With the NOLOCK query hint you temporarily change the isolation level for the specific SQL statement to Read Uncommitted. Therefore the SQL statement will also not benefit from Read Committed Snapshot Isolation, because the statement is not running in the default isolation level of Read Committed. Makes sense! Just think about this additional argument the next time when write magically … WITH (NOLOCK)…
Running every possible query with the query hint NOLOCK doesn’t really make sense. On one hand you can get back inconsistent data through Dirty Reads. And on the other hand you can’t benefit from the optimistic isolation level Read Committed Snapshot Isolation, because you have changed temporarily the default isolation level of your SQL statement.
Thanks for your time,
11 thoughts on “Why the Query Hint NOLOCK is a bad idea”
Another example with NOLOCK that is frequently quoted but I had never seen, is duplicate reads due to page splits. I created an example of this behavior – http://wp.me/p3Vxvi-8F
Thanks for this another great example!
I agree with you with regards to transaction databases. However, in the data warehouse/BI world, dirty reads and isolation levels are rarely significant issues. The NOLOCK hint is the default for most queries for performance, scale and concurrency in the bulk operations for reporting.
Thanks for your comments.
I’m mainly a OLTP guy, so I can’t talk about DWH/reporting scenarios, but of course the requirements are here different.
There are definitely places where NOLOCK should be avoided due to the “dirty read” effects. However, there are vastly more places where NOLOCK can and *should* be used safely.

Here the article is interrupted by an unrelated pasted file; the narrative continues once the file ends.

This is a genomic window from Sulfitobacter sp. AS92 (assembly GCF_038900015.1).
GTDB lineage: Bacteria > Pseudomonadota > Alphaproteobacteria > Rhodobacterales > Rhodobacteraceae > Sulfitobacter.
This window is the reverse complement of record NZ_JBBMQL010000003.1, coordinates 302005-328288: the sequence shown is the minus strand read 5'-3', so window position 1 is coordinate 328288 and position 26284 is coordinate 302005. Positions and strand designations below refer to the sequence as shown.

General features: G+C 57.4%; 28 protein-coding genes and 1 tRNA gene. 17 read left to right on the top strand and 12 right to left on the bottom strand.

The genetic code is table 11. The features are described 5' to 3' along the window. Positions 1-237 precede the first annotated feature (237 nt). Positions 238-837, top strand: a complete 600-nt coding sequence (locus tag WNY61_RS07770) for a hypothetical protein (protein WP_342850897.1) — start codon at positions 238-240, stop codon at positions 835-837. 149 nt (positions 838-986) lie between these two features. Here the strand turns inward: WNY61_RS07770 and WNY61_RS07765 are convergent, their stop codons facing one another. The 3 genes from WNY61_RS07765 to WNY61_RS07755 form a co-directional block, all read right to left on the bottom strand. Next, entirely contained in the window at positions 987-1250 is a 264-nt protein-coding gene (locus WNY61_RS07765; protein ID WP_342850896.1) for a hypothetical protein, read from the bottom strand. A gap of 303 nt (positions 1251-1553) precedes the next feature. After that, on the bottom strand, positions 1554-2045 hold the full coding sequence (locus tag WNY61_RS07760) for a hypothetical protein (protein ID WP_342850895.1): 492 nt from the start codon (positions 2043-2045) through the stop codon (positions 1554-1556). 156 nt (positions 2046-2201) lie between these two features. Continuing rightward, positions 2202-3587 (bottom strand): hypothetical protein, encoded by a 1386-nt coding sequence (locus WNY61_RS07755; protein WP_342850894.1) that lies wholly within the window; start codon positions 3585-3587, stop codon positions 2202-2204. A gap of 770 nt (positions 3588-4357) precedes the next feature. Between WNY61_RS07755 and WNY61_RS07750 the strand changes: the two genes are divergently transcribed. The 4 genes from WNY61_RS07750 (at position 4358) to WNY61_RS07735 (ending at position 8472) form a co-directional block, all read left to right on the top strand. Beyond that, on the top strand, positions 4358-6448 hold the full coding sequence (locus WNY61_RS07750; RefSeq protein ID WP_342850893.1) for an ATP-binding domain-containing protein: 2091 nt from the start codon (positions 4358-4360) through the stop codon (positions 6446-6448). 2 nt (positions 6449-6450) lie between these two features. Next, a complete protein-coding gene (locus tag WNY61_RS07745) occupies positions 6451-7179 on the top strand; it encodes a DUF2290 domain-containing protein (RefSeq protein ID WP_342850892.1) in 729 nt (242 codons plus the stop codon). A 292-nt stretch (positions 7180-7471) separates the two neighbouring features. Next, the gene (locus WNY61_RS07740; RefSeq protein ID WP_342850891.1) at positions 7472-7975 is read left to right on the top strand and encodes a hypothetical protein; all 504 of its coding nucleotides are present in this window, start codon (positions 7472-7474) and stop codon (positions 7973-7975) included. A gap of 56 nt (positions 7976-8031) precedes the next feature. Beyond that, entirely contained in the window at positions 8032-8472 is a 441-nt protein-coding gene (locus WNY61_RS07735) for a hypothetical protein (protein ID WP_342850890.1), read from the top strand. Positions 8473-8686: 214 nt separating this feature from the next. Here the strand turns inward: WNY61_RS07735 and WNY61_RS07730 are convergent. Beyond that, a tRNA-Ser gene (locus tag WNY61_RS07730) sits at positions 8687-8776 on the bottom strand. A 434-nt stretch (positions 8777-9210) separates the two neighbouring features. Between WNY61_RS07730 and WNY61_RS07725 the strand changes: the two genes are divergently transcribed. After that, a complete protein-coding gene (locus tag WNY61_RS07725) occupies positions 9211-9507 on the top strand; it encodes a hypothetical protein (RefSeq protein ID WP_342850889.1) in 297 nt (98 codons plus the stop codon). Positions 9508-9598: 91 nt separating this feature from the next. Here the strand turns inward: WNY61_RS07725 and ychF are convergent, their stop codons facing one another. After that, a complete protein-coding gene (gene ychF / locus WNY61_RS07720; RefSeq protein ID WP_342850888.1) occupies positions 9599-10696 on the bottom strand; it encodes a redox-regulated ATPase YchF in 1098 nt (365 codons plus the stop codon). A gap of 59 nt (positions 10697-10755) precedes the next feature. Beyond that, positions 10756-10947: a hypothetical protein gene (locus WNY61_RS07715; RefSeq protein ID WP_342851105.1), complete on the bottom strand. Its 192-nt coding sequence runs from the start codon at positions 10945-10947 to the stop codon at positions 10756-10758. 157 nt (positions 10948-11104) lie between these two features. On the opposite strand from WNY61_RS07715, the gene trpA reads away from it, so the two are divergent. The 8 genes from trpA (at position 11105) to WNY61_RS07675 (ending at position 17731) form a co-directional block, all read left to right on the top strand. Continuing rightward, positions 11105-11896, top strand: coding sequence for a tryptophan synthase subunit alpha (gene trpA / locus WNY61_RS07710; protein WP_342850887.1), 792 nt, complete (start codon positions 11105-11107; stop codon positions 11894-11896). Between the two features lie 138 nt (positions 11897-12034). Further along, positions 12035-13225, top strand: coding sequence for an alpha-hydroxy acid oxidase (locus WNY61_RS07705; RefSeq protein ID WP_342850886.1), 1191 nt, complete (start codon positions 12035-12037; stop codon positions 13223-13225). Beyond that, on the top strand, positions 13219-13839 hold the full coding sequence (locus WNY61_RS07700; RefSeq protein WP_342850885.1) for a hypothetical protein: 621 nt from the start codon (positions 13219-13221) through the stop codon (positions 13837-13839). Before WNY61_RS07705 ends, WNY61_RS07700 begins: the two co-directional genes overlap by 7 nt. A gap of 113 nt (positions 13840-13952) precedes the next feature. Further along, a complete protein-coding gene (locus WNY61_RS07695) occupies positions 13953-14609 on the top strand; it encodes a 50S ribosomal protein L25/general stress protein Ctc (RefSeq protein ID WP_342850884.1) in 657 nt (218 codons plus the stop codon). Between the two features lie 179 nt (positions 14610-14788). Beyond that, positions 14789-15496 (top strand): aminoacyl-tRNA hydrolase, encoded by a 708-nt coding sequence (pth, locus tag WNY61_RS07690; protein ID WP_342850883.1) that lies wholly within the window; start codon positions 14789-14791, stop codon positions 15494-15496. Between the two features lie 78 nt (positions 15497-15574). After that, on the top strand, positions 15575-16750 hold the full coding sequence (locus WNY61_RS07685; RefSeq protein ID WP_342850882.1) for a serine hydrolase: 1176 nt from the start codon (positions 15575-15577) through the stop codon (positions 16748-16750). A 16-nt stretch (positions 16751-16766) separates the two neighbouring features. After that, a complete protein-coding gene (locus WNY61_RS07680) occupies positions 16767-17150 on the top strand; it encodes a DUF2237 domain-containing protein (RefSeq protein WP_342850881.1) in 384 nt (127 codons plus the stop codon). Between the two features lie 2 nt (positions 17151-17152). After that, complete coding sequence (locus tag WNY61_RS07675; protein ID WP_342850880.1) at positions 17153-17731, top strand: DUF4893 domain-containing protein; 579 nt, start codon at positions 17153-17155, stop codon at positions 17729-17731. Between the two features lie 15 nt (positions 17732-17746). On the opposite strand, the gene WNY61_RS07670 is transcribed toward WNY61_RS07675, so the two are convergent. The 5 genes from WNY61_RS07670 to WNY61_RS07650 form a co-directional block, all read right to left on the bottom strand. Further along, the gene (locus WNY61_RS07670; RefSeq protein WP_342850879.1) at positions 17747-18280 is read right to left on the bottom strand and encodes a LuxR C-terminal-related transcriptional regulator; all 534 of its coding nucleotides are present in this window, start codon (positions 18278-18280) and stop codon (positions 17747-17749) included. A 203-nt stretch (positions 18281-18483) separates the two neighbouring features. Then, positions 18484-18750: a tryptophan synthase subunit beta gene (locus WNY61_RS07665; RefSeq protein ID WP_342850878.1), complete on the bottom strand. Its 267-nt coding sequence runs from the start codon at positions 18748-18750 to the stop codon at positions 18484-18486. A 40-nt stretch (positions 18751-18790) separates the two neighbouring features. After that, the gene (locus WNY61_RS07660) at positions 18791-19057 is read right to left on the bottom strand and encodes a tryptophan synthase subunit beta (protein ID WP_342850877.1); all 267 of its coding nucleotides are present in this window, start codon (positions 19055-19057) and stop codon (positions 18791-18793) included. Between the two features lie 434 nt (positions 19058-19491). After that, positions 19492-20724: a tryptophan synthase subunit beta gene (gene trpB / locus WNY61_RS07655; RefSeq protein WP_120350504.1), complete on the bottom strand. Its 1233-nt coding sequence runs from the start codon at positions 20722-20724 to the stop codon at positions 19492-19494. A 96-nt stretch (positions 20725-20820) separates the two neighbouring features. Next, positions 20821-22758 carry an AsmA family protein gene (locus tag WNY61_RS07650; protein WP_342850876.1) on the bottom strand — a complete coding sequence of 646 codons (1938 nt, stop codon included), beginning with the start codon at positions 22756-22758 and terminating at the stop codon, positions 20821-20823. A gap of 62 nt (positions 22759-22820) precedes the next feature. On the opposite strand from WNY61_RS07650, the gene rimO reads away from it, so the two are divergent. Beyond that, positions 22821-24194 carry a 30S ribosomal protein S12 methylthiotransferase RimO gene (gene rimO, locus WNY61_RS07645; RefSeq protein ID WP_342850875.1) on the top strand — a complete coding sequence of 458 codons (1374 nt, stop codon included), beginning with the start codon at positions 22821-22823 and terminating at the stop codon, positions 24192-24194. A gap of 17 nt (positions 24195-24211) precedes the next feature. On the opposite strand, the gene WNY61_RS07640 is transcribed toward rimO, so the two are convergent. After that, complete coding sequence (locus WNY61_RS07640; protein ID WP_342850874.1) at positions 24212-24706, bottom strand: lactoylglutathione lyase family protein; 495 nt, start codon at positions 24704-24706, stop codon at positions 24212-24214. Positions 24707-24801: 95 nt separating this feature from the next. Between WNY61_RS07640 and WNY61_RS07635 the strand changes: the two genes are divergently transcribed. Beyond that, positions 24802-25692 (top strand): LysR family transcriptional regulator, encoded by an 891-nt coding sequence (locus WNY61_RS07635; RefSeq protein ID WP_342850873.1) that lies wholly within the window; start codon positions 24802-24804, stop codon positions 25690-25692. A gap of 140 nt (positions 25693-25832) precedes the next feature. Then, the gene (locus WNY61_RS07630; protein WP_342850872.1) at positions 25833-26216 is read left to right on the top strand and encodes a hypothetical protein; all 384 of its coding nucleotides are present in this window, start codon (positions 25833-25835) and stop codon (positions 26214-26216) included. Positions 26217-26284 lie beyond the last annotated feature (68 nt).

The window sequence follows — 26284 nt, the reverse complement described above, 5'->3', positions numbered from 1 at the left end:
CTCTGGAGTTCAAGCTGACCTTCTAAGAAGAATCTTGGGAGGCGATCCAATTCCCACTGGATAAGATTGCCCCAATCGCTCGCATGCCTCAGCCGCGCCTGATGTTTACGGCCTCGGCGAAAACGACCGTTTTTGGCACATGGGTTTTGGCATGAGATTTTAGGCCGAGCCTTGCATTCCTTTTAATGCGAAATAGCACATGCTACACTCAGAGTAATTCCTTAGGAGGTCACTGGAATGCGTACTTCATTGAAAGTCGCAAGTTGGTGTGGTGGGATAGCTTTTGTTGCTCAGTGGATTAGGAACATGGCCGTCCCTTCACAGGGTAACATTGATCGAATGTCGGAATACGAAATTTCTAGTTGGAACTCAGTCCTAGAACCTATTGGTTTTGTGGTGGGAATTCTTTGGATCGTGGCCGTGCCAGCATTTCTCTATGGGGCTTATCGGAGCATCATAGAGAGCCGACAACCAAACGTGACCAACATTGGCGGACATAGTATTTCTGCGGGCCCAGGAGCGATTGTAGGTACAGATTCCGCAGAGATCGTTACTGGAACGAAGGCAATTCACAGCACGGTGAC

If you are retrieving a record set of unknown size based on a query AND you need to be sure that the record set does not include any uncommitted data, then NOLOCK may be a bad choice.
If you are retrieving a specific record based on a key, then NOLOCK can avoid unnecessary blocking with other transactions.
Even in the open record set case, you need to think about whether there is any harm in seeing uncommitted data? If the “uncommitted” data is rolled back, then yes – you saw some data that was invalid. But in an operational system, how often are rollbacks of transactions really occurring? A rollback is normally due to an error, which should be relatively rare in a working system.
Also – assuming your query is doing something meaningful, you are probably joining with multiple other tables. In that case, if the uncommitted data has not been completely instantiated in all the relevant tables, you won’t see it in your result set anyway.